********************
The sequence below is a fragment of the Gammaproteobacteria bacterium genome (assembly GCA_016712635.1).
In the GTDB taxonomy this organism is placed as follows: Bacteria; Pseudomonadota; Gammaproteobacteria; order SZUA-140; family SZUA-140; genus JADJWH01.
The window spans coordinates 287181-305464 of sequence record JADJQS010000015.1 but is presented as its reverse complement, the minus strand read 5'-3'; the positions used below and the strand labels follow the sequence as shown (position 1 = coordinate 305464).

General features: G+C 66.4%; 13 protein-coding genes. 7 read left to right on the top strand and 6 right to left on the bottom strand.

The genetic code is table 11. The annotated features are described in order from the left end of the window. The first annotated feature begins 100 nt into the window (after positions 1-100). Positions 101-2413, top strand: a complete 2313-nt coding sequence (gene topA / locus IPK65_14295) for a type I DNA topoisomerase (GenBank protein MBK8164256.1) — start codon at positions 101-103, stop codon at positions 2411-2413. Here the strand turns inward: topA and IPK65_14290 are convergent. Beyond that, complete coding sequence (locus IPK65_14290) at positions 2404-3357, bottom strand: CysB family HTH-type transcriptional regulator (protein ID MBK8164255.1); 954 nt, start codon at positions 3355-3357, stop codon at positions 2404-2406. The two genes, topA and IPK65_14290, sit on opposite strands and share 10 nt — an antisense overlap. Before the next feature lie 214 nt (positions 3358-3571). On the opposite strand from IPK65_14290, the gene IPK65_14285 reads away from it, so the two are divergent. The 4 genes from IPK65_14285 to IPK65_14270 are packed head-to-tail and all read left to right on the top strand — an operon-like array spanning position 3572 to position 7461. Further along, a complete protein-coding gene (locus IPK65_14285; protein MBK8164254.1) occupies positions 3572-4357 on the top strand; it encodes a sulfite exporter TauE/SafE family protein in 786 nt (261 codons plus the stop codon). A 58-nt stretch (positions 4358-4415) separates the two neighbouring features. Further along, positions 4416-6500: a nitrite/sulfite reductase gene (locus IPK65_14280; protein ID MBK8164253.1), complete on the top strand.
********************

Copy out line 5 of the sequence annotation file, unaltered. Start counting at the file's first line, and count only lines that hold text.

The genetic code is table 11. The annotated features are described in order from the left end of the window. The first annotated feature begins 100 nt into the window (after positions 1-100). Positions 101-2413, top strand: a complete 2313-nt coding sequence (gene topA / locus IPK65_14295) for a type I DNA topoisomerase (GenBank protein MBK8164256.1) — start codon at positions 101-103, stop codon at positions 2411-2413. Here the strand turns inward: topA and IPK65_14290 are convergent. Beyond that, complete coding sequence (locus IPK65_14290) at positions 2404-3357, bottom strand: CysB family HTH-type transcriptional regulator (protein ID MBK8164255.1); 954 nt, start codon at positions 3355-3357, stop codon at positions 2404-2406. The two genes, topA and IPK65_14290, sit on opposite strands and share 10 nt — an antisense overlap. Before the next feature lie 214 nt (positions 3358-3571). On the opposite strand from IPK65_14290, the gene IPK65_14285 reads away from it, so the two are divergent. The 4 genes from IPK65_14285 to IPK65_14270 are packed head-to-tail and all read left to right on the top strand — an operon-like array spanning position 3572 to position 7461. Further along, a complete protein-coding gene (locus IPK65_14285; protein MBK8164254.1) occupies positions 3572-4357 on the top strand; it encodes a sulfite exporter TauE/SafE family protein in 786 nt (261 codons plus the stop codon). A 58-nt stretch (positions 4358-4415) separates the two neighbouring features. Further along, positions 4416-6500: a nitrite/sulfite reductase gene (locus IPK65_14280; protein ID MBK8164253.1), complete on the top strand.